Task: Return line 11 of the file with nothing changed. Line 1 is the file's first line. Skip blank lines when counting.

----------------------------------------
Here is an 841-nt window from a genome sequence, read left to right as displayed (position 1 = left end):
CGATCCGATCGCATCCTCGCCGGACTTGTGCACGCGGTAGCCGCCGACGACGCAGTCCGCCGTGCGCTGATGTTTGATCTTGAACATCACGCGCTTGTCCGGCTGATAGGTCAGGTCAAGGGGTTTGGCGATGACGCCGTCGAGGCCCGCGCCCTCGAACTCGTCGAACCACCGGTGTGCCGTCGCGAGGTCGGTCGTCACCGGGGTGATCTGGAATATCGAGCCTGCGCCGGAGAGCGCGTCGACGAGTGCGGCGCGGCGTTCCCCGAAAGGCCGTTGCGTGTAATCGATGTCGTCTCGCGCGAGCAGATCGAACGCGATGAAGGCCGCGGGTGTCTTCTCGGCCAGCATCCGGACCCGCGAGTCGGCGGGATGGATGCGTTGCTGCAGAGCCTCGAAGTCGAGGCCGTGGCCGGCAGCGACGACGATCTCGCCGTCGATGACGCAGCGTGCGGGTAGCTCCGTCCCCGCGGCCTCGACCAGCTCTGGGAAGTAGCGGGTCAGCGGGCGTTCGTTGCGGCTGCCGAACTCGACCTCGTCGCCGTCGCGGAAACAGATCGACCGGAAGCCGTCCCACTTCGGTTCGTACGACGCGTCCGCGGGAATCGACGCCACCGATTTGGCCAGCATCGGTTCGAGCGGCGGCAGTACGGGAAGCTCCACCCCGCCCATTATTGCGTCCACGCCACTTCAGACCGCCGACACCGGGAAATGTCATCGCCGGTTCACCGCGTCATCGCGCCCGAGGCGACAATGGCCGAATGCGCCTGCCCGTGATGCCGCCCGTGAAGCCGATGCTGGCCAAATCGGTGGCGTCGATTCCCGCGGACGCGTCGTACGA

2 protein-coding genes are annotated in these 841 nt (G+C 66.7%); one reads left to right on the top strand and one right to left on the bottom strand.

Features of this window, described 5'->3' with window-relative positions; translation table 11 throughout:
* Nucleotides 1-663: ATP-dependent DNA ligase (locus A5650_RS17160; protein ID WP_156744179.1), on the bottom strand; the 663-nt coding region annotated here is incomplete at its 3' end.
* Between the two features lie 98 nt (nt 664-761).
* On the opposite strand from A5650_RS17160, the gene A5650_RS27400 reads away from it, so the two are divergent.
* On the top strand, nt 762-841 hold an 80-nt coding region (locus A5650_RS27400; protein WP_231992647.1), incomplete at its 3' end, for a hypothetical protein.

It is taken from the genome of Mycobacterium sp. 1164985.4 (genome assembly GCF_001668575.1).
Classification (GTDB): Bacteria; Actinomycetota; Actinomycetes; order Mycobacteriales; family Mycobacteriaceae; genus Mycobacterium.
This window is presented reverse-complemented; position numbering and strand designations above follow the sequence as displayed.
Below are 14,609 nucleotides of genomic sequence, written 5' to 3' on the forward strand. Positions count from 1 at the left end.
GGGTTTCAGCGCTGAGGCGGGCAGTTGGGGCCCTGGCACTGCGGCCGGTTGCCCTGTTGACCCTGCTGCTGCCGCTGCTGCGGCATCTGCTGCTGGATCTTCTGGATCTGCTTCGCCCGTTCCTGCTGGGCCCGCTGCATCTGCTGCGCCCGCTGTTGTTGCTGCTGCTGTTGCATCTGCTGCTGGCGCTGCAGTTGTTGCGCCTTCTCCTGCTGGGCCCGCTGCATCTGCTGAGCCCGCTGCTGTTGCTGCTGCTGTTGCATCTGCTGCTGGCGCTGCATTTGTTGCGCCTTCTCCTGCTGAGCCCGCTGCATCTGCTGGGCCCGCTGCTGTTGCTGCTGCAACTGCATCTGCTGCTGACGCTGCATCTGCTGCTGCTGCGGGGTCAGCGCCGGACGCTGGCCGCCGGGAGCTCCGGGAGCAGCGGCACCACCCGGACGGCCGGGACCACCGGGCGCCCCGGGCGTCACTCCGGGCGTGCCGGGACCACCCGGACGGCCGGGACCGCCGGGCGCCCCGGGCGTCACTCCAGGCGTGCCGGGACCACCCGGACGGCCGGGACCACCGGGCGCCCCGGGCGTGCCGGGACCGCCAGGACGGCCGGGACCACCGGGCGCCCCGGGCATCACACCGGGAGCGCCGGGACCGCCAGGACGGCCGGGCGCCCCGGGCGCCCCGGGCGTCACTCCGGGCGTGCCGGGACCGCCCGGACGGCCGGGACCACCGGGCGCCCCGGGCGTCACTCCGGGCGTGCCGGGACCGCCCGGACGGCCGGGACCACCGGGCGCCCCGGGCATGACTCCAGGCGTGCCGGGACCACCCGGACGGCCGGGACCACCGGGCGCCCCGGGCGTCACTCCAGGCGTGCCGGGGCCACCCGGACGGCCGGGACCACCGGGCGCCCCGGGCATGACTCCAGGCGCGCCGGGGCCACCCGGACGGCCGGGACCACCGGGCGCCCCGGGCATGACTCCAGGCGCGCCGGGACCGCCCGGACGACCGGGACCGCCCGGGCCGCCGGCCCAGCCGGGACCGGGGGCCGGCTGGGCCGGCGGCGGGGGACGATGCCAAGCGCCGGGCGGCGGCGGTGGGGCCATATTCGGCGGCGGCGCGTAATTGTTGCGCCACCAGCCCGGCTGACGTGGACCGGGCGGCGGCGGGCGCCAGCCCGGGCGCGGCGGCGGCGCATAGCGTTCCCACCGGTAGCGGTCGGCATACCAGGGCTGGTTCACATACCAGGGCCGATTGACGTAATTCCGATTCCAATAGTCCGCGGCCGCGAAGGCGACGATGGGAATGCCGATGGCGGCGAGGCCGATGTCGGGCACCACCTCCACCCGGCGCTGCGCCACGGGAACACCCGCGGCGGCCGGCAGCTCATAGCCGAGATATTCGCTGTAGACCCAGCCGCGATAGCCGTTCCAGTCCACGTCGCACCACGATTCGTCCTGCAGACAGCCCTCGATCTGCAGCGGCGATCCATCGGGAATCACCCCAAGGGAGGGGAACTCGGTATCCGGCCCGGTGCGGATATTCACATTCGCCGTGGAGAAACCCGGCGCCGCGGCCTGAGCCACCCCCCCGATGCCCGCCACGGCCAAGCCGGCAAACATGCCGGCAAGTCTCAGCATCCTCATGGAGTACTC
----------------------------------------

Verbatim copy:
This window is presented reverse-complemented; position numbering and strand designations above follow the sequence as displayed.